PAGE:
Ring in Pan Asian Lunar New Year, year of the crow

To ring in or rather crow in the Lunar New Year of the Rooster the Asian American Culture Center (AACC) is celebrating with their annual Lunar New Year showcase. The event will take place this coming Friday, Feb. 3 at the Busch Student Center beginning at 6:30 p.m. 

Active Minds works closely with Rutgers Counciling, ADAP and Psychiatric services to give students resources to cope with depression and anxiety. One of the club’s main goals is to break down the stigma surrounding mental health so students can communicate more openly about their situations. 

Active Minds organization fights mental illness stigma and promotes wellness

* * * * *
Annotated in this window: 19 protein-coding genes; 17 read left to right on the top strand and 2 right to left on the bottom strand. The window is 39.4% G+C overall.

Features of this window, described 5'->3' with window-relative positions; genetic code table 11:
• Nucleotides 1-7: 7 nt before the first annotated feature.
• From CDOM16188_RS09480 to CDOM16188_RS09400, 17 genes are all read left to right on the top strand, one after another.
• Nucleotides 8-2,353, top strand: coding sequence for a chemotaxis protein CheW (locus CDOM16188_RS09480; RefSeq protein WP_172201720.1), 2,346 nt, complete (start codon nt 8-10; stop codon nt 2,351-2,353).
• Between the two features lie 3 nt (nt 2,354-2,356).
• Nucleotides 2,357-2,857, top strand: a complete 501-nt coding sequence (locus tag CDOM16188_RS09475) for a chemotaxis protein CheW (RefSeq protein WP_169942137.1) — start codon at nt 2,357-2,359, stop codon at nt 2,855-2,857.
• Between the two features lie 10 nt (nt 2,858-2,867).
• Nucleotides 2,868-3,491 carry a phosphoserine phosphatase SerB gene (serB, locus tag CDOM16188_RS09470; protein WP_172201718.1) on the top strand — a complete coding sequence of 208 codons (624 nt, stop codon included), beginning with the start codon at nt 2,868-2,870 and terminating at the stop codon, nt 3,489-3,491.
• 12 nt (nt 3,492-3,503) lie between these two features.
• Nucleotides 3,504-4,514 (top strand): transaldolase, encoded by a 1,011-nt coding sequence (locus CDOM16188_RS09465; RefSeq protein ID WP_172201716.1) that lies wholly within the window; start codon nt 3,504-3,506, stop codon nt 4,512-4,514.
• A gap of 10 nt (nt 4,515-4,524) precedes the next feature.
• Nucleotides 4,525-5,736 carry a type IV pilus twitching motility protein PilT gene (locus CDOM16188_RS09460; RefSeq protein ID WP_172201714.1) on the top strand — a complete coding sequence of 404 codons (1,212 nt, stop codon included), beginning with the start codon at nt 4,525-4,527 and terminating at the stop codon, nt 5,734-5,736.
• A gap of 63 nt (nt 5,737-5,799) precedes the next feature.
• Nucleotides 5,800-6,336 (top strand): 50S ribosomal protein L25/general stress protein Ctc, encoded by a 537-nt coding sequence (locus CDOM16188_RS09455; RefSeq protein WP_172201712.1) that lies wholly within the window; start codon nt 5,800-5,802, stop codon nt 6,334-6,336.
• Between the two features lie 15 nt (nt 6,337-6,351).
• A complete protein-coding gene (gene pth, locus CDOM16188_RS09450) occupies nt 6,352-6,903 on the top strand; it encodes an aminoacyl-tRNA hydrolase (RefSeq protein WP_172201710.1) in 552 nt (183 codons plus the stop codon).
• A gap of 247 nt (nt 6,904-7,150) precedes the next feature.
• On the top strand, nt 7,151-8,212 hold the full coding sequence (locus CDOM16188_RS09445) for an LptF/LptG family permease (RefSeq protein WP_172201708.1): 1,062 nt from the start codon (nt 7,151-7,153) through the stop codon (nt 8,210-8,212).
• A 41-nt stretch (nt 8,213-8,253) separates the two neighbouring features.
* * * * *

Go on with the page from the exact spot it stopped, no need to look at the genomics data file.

Increasing communication, awareness and education are just a few of the ways the Active Minds at Rutgers is working to change the conversation about mental health on campus. The purpose of the group is to promote mental wellness and to ensure that those struggling with mental health are aware that they are not alone, said Austin Wong, president of Active Minds and a School of Environmental and Biological Sciences senior.  “It is especially important to be aware of mental wellness because college stressors definitely play a part in students’ overall well-being," Wong said. Active Minds at Rutgers serves as a liaison between students and the mental health community by providing information about available resources, according to the organization's website. “During club meetings, I usually brief members on upcoming events that they can participate in.